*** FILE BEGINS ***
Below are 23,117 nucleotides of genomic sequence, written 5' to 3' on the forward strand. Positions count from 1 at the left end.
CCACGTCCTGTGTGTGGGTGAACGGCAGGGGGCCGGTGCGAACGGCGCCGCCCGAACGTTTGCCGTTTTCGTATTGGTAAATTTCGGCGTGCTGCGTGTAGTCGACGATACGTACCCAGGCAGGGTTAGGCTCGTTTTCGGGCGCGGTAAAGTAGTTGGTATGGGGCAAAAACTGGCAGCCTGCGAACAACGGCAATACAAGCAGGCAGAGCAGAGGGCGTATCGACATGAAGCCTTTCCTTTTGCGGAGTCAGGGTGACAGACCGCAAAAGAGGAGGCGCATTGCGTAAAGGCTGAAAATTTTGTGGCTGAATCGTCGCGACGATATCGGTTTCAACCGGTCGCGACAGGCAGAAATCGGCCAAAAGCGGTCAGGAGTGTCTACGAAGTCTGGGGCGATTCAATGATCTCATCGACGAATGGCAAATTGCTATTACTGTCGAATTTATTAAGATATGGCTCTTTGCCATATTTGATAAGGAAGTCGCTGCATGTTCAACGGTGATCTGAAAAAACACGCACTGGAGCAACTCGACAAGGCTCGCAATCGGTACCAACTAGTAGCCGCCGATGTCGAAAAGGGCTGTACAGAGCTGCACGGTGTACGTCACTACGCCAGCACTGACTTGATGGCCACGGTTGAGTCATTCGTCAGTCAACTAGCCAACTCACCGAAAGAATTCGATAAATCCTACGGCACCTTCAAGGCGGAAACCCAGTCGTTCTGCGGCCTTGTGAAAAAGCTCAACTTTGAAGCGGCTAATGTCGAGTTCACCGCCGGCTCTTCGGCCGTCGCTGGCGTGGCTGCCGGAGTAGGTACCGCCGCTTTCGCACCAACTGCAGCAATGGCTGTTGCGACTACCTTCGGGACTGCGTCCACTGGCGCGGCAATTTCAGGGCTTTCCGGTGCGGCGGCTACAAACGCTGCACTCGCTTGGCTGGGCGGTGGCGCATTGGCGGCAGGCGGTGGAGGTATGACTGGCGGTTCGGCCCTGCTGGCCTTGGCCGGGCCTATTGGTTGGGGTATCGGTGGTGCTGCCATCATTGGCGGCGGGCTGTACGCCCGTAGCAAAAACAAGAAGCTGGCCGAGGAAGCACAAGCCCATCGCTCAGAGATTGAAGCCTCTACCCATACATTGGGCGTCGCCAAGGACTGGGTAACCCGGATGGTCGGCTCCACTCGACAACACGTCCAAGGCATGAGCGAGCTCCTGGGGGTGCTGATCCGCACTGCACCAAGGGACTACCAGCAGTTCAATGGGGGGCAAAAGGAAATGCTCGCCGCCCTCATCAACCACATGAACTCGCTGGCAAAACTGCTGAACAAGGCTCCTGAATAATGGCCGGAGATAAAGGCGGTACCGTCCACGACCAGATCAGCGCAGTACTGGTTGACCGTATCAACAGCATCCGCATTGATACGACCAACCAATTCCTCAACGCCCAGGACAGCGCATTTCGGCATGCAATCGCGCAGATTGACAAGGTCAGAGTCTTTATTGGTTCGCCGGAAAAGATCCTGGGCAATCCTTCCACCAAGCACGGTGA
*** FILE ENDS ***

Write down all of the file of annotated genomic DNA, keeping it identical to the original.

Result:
Below are 23,117 nucleotides of genomic sequence, written 5' to 3' on the forward strand. Positions count from 1 at the left end.
CCACGTCCTGTGTGTGGGTGAACGGCAGGGGGCCGGTGCGAACGGCGCCGCCCGAACGTTTGCCGTTTTCGTATTGGTAAATTTCGGCGTGCTGCGTGTAGTCGACGATACGTACCCAGGCAGGGTTAGGCTCGTTTTCGGGCGCGGTAAAGTAGTTGGTATGGGGCAAAAACTGGCAGCCTGCGAACAACGGCAATACAAGCAGGCAGAGCAGAGGGCGTATCGACATGAAGCCTTTCCTTTTGCGGAGTCAGGGTGACAGACCGCAAAAGAGGAGGCGCATTGCGTAAAGGCTGAAAATTTTGTGGCTGAATCGTCGCGACGATATCGGTTTCAACCGGTCGCGACAGGCAGAAATCGGCCAAAAGCGGTCAGGAGTGTCTACGAAGTCTGGGGCGATTCAATGATCTCATCGACGAATGGCAAATTGCTATTACTGTCGAATTTATTAAGATATGGCTCTTTGCCATATTTGATAAGGAAGTCGCTGCATGTTCAACGGTGATCTGAAAAAACACGCACTGGAGCAACTCGACAAGGCTCGCAATCGGTACCAACTAGTAGCCGCCGATGTCGAAAAGGGCTGTACAGAGCTGCACGGTGTACGTCACTACGCCAGCACTGACTTGATGGCCACGGTTGAGTCATTCGTCAGTCAACTAGCCAACTCACCGAAAGAATTCGATAAATCCTACGGCACCTTCAAGGCGGAAACCCAGTCGTTCTGCGGCCTTGTGAAAAAGCTCAACTTTGAAGCGGCTAATGTCGAGTTCACCGCCGGCTCTTCGGCCGTCGCTGGCGTGGCTGCCGGAGTAGGTACCGCCGCTTTCGCACCAACTGCAGCAATGGCTGTTGCGACTACCTTCGGGACTGCGTCCACTGGCGCGGCAATTTCAGGGCTTTCCGGTGCGGCGGCTACAAACGCTGCACTCGCTTGGCTGGGCGGTGGCGCATTGGCGGCAGGCGGTGGAGGTATGACTGGCGGTTCGGCCCTGCTGGCCTTGGCCGGGCCTATTGGTTGGGGTATCGGTGGTGCTGCCATCATTGGCGGCGGGCTGTACGCCCGTAGCAAAAACAAGAAGCTGGCCGAGGAAGCACAAGCCCATCGCTCAGAGATTGAAGCCTCTACCCATACATTGGGCGTCGCCAAGGACTGGGTAACCCGGATGGTCGGCTCCACTCGACAACACGTCCAAGGCATGAGCGAGCTCCTGGGGGTGCTGATCCGCACTGCACCAAGGGACTACCAGCAGTTCAATGGGGGGCAAAAGGAAATGCTCGCCGCCCTCATCAACCACATGAACTCGCTGGCAAAACTGCTGAACAAGGCTCCTGAATAATGGCCGGAGATAAAGGCGGTACCGTCCACGACCAGATCAGCGCAGTACTGGTTGACCGTATCAACAGCATCCGCATTGATACGACCAACCAATTCCTCAACGCCCAGGACAGCGCATTTCGGCATGCAATCGCGCAGATTGACAAGGTCAGAGTCTTTATTGGTTCGCCGGAAAAGATCCTGGGCAATCCTTCCACCAAGCACGGTGA